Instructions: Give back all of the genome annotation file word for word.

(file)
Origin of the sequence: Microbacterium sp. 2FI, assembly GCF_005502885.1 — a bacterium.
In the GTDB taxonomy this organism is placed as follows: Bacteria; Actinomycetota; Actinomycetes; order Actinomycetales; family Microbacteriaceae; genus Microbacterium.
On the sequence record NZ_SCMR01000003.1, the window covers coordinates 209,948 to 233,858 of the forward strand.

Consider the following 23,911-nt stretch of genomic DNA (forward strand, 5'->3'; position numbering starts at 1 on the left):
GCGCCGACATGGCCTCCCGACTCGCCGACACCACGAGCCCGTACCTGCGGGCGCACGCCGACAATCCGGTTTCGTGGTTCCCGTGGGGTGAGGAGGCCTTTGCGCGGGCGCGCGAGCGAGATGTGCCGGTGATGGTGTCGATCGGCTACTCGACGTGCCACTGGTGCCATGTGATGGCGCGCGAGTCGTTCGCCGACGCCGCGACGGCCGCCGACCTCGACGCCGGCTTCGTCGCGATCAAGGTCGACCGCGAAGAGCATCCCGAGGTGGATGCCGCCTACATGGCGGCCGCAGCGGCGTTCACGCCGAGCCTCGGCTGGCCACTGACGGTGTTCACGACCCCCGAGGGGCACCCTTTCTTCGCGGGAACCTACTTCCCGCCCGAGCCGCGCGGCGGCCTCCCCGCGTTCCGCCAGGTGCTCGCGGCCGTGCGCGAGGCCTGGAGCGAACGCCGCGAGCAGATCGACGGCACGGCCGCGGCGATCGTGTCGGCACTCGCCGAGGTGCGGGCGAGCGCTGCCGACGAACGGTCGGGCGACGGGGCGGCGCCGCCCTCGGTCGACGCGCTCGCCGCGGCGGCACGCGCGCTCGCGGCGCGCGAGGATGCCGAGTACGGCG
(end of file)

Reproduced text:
Origin of the sequence: Microbacterium sp. 2FI, assembly GCF_005502885.1 — a bacterium.
In the GTDB taxonomy this organism is placed as follows: Bacteria; Actinomycetota; Actinomycetes; order Actinomycetales; family Microbacteriaceae; genus Microbacterium.
On the sequence record NZ_SCMR01000003.1, the window covers coordinates 209,948 to 233,858 of the forward strand.

Consider the following 23,911-nt stretch of genomic DNA (forward strand, 5'->3'; position numbering starts at 1 on the left):
GCGCCGACATGGCCTCCCGACTCGCCGACACCACGAGCCCGTACCTGCGGGCGCACGCCGACAATCCGGTTTCGTGGTTCCCGTGGGGTGAGGAGGCCTTTGCGCGGGCGCGCGAGCGAGATGTGCCGGTGATGGTGTCGATCGGCTACTCGACGTGCCACTGGTGCCATGTGATGGCGCGCGAGTCGTTCGCCGACGCCGCGACGGCCGCCGACCTCGACGCCGGCTTCGTCGCGATCAAGGTCGACCGCGAAGAGCATCCCGAGGTGGATGCCGCCTACATGGCGGCCGCAGCGGCGTTCACGCCGAGCCTCGGCTGGCCACTGACGGTGTTCACGACCCCCGAGGGGCACCCTTTCTTCGCGGGAACCTACTTCCCGCCCGAGCCGCGCGGCGGCCTCCCCGCGTTCCGCCAGGTGCTCGCGGCCGTGCGCGAGGCCTGGAGCGAACGCCGCGAGCAGATCGACGGCACGGCCGCGGCGATCGTGTCGGCACTCGCCGAGGTGCGGGCGAGCGCTGCCGACGAACGGTCGGGCGACGGGGCGGCGCCGCCCTCGGTCGACGCGCTCGCCGCGGCGGCACGCGCGCTCGCGGCGCGCGAGGATGCCGAGTACGGCG